There is no reason to buy a copy of Black’s Law Dictionary before your first day of law school when there are plenty of comprehensive, free glossaries on the web. Below is a short list of some of the best free online dictionaries.
1. Google – Yet again, Google ranks as the most useful free resource. To automatically search the dictionary directories, enter the tag “definition: [word]” (e.g., “definition: gag order”). This resource also allows the user to listen to the word, which could be useful for certain latin terminology. Also provides links to various other references.
Gag order: Noun: A judge’s order that a case may not be discussed in public.
2. FindLaw Dictionary – Owned by West, this free dictionary provides simple definitions and limited examples for a wide-array of legal terms. The dictionary is difficult to locate from FindLaw’s main site, so use the provided link above. Designed for legal professionals and law students.
Gag Order: an order barring public disclosure or discussion (as by the involved parties or the press) of information relating to a case.
3. Law.com Dictionary – More extensive than FindLaw’s dictionary with the added ability to search through definitions for specific words or phrases. Albeit the site is targeted at non-lawyers, the definitions are must more robust than those on FindLaw and include useful examples and explanations.
Gag Order: n. a judge’s order prohibiting the attorneys and the parties to a pending lawsuit or criminal prosecution from talking to the media or the public about the case. The supposed intent is to prevent prejudice due to pre-trial publicity which would influence potential jurors. A gag order has the secondary purpose of preventing the lawyers from trying the case in the press and on television, and thus creating a public mood (which could get ugly) in favor of one party or the other. Based on the “freedom of the press” provision of the First Amendment, the court cannot constitutionally restrict the media from printing or broadcasting information about the case, so the only way is to put a gag on the participants under the court’s control. In Canada, however, the media can be restricted, as in a famous case in which American newspapers were smuggled across the border to report on a particularly lurid sex-murder case in which a second accused person was yet to be tried. A gag order can also be made by an executive agency such as when President George Bush issued a gag order which forbade federally funded health clinics from giving out information about abortions, a gag order which President Bill Clinton rescinded on his first day in office, January 22, 1993.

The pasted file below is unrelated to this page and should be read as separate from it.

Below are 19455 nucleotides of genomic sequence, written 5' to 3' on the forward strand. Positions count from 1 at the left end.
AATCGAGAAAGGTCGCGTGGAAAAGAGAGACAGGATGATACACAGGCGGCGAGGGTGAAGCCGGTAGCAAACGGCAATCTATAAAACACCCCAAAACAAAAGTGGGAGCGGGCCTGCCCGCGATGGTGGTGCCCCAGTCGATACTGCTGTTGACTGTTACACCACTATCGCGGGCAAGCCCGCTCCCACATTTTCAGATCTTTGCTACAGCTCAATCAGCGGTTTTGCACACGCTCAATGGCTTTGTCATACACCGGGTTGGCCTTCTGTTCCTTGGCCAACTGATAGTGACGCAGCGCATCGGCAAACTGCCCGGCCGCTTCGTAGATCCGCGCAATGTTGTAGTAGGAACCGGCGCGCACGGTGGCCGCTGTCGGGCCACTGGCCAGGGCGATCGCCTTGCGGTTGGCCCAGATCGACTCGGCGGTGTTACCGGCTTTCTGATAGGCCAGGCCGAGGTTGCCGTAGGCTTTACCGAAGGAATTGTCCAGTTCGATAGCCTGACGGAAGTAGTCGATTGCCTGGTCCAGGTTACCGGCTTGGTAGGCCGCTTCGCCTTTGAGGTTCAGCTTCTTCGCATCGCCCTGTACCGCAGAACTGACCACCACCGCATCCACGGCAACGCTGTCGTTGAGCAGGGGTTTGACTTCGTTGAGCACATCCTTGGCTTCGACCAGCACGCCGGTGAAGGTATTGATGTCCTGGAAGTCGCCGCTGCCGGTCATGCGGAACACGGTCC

4. Wex Legal Dictionary – This is a free, “community-built” legal dictionary and encyclopedia hosted by Cornell’s Legal Information Institute. This site pulls definitions from various other dictionaries, including Nolo’s Plain English Law Dictionary, another free, browsable dictionary. One of the benefits of this resource is that the site also provides search results to documents containing that particular search term.
Gag Order: A judge’s order prohibiting the attorneys and parties in a pending lawsuit or criminal prosecution from talking about the case to the media or the public.
5. The Free Dictionary – Sourcing words and definitions from West’s Encyclopedia of American Law, Edition 2, containing “more than 4,000 entries detailing terms, concepts, events, movements, cases, and individuals significant to United States law.” The dictionary also includes words and definitions from The People’s Law Dictionary and the American Heritage Dictionary of the English Language. Definitions pages include definitions from multiple sources, usage sentences, and a thesaurus.
Gag Order: n. a court order restricting information or comment by the participants involved in a lawsuit; “imposing a gag order on members of the press violates the First Amendment.”
Legal Explanations – A surprisingly comprehensive directory of legal terms and plain-English definitions (over 2,500 legal definitions, to be specific). This dictionary is not searchable; browse words to locate definitions.
The Law Dictionary – Very select words/ definitions from Black’s Law Dictionary. Provides a word of the day and a variety of obscure legal terms. Primary a marketing site.
Duhaime’s Legal Dictionary – Provides a browsable glossary of legal terms and plain-English definitions.